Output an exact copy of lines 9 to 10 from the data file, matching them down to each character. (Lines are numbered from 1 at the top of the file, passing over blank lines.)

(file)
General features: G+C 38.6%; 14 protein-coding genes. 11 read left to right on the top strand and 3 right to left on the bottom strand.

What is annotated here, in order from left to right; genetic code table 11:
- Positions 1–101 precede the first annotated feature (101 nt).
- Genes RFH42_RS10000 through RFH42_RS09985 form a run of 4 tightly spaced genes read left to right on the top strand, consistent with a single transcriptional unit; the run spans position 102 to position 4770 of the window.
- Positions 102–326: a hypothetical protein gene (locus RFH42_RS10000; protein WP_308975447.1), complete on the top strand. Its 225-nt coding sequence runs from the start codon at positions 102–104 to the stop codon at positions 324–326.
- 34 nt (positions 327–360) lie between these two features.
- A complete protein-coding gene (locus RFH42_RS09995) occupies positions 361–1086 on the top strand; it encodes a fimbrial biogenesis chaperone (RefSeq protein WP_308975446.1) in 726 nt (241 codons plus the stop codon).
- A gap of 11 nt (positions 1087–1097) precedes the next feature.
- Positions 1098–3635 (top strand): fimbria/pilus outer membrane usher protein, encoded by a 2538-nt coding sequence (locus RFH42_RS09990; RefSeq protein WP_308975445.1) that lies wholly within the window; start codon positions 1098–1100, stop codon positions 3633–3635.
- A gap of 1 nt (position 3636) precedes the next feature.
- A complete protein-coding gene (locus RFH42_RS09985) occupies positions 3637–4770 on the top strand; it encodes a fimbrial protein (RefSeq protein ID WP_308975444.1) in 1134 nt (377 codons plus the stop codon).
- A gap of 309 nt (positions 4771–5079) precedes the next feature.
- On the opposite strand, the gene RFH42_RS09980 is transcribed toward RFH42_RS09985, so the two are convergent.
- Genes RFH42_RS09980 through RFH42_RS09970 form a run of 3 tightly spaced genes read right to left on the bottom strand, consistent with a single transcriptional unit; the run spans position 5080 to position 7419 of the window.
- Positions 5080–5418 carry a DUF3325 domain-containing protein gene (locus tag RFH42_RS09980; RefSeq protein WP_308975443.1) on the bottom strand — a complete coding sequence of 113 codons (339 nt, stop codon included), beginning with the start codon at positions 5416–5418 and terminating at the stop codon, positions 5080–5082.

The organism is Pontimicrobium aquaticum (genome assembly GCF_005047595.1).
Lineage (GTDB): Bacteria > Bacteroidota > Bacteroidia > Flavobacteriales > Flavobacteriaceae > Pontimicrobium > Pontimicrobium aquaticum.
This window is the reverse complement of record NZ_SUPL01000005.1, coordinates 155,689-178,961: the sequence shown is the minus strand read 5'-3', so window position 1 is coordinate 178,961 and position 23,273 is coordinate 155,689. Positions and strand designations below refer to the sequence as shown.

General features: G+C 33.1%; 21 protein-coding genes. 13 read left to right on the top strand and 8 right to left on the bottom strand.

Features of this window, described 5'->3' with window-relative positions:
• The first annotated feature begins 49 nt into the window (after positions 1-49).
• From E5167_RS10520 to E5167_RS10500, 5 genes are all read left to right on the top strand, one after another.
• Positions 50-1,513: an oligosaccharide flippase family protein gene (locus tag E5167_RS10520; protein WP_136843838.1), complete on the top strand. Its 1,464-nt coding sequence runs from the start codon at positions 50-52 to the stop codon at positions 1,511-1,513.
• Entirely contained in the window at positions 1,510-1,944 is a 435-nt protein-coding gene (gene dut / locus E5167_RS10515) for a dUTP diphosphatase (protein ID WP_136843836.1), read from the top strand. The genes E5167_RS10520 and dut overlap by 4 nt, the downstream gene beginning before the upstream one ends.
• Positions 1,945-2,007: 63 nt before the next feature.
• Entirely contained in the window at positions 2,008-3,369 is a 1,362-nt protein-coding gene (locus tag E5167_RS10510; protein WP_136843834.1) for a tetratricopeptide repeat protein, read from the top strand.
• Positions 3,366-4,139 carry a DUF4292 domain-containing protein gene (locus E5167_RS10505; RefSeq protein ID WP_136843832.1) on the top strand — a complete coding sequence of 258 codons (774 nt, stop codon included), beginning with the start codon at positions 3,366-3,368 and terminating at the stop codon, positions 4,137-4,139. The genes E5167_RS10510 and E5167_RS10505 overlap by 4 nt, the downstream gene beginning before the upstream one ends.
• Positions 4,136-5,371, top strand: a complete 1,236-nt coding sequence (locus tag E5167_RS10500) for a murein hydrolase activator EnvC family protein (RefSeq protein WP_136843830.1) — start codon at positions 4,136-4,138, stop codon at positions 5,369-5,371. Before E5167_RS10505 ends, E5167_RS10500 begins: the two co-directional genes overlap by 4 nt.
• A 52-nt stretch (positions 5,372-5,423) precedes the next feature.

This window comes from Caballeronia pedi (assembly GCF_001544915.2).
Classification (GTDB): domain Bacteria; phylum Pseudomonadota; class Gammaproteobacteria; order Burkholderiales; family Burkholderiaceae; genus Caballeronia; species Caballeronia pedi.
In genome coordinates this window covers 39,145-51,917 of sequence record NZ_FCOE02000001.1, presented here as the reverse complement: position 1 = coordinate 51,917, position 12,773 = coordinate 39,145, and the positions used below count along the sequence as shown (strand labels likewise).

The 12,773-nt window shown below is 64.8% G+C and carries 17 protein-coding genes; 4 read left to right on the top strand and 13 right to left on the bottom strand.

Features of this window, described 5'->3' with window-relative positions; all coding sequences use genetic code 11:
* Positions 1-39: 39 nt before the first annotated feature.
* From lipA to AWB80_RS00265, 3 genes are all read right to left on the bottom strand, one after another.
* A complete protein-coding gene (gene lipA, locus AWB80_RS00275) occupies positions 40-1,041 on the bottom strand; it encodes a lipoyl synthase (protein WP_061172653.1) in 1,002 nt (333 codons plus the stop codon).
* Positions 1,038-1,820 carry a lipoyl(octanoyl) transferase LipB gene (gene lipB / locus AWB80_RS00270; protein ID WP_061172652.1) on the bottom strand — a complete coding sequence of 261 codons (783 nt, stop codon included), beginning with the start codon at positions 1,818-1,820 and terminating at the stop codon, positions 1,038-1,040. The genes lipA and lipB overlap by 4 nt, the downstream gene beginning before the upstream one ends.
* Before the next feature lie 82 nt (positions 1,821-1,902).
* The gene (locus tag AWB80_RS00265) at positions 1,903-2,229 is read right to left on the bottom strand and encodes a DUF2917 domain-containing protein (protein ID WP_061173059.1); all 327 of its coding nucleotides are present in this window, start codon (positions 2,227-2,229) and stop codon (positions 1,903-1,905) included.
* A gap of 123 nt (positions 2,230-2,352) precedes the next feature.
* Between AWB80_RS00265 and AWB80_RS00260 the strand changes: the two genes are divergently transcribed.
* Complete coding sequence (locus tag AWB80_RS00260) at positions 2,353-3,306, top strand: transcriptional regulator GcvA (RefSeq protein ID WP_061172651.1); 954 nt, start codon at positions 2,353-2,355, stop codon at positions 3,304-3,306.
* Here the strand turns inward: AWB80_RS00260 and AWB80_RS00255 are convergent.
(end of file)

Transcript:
- Positions 1098–3635 (top strand): fimbria/pilus outer membrane usher protein, encoded by a 2538-nt coding sequence (locus RFH42_RS09990; RefSeq protein WP_308975445.1) that lies wholly within the window; start codon positions 1098–1100, stop codon positions 3633–3635.
- A gap of 1 nt (position 3636) precedes the next feature.